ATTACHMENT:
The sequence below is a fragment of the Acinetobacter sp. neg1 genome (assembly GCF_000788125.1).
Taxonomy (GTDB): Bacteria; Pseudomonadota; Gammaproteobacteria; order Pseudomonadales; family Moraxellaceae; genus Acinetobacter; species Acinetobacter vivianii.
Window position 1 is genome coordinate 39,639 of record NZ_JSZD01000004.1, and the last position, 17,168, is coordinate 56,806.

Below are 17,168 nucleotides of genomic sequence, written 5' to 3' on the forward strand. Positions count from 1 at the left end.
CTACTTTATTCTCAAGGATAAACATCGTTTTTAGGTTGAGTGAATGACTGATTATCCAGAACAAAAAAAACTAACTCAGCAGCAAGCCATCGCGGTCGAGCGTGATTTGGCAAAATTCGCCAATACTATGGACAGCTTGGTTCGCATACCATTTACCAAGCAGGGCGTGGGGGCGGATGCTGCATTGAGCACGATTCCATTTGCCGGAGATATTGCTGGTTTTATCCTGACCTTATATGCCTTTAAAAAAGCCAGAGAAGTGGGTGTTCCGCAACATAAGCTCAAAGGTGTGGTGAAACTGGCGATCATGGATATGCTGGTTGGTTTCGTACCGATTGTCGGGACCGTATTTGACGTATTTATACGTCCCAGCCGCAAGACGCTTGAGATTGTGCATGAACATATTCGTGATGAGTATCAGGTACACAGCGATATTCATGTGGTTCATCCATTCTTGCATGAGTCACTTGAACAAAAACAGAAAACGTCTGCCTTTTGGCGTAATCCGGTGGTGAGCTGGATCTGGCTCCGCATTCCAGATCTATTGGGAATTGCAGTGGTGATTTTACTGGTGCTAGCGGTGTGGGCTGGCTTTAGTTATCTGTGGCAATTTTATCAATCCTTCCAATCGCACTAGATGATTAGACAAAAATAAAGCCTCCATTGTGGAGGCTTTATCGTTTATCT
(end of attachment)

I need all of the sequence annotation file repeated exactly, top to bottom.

The sequence below is a fragment of the Acinetobacter sp. neg1 genome (assembly GCF_000788125.1).
Taxonomy (GTDB): Bacteria; Pseudomonadota; Gammaproteobacteria; order Pseudomonadales; family Moraxellaceae; genus Acinetobacter; species Acinetobacter vivianii.
Window position 1 is genome coordinate 39,639 of record NZ_JSZD01000004.1, and the last position, 17,168, is coordinate 56,806.

Below are 17,168 nucleotides of genomic sequence, written 5' to 3' on the forward strand. Positions count from 1 at the left end.
CTACTTTATTCTCAAGGATAAACATCGTTTTTAGGTTGAGTGAATGACTGATTATCCAGAACAAAAAAAACTAACTCAGCAGCAAGCCATCGCGGTCGAGCGTGATTTGGCAAAATTCGCCAATACTATGGACAGCTTGGTTCGCATACCATTTACCAAGCAGGGCGTGGGGGCGGATGCTGCATTGAGCACGATTCCATTTGCCGGAGATATTGCTGGTTTTATCCTGACCTTATATGCCTTTAAAAAAGCCAGAGAAGTGGGTGTTCCGCAACATAAGCTCAAAGGTGTGGTGAAACTGGCGATCATGGATATGCTGGTTGGTTTCGTACCGATTGTCGGGACCGTATTTGACGTATTTATACGTCCCAGCCGCAAGACGCTTGAGATTGTGCATGAACATATTCGTGATGAGTATCAGGTACACAGCGATATTCATGTGGTTCATCCATTCTTGCATGAGTCACTTGAACAAAAACAGAAAACGTCTGCCTTTTGGCGTAATCCGGTGGTGAGCTGGATCTGGCTCCGCATTCCAGATCTATTGGGAATTGCAGTGGTGATTTTACTGGTGCTAGCGGTGTGGGCTGGCTTTAGTTATCTGTGGCAATTTTATCAATCCTTCCAATCGCACTAGATGATTAGACAAAAATAAAGCCTCCATTGTGGAGGCTTTATCGTTTATCT